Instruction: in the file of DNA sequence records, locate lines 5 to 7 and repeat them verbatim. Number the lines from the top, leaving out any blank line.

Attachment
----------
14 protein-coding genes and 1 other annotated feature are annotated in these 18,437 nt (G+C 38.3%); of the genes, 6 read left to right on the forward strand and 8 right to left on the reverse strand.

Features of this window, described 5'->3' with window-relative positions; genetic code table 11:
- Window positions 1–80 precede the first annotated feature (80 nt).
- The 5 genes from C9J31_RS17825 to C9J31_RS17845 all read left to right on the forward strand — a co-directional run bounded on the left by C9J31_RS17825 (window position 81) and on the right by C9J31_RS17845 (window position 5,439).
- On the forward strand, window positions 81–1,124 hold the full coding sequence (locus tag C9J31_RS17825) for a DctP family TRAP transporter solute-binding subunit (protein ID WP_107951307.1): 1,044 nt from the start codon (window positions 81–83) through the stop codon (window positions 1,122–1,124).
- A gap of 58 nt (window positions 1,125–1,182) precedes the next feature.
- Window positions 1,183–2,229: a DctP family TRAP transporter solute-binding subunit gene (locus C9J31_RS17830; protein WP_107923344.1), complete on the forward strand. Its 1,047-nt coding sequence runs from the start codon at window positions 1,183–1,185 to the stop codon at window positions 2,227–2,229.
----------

- On the forward strand, window positions 81–1,124 hold the full coding sequence (locus tag C9J31_RS17825) for a DctP family TRAP transporter solute-binding subunit (protein ID WP_107951307.1): 1,044 nt from the start codon (window positions 81–83) through the stop codon (window positions 1,122–1,124).
- A gap of 58 nt (window positions 1,125–1,182) precedes the next feature.
- Window positions 1,183–2,229: a DctP family TRAP transporter solute-binding subunit gene (locus C9J31_RS17830; protein WP_107923344.1), complete on the forward strand. Its 1,047-nt coding sequence runs from the start codon at window positions 1,183–1,185 to the stop codon at window positions 2,227–2,229.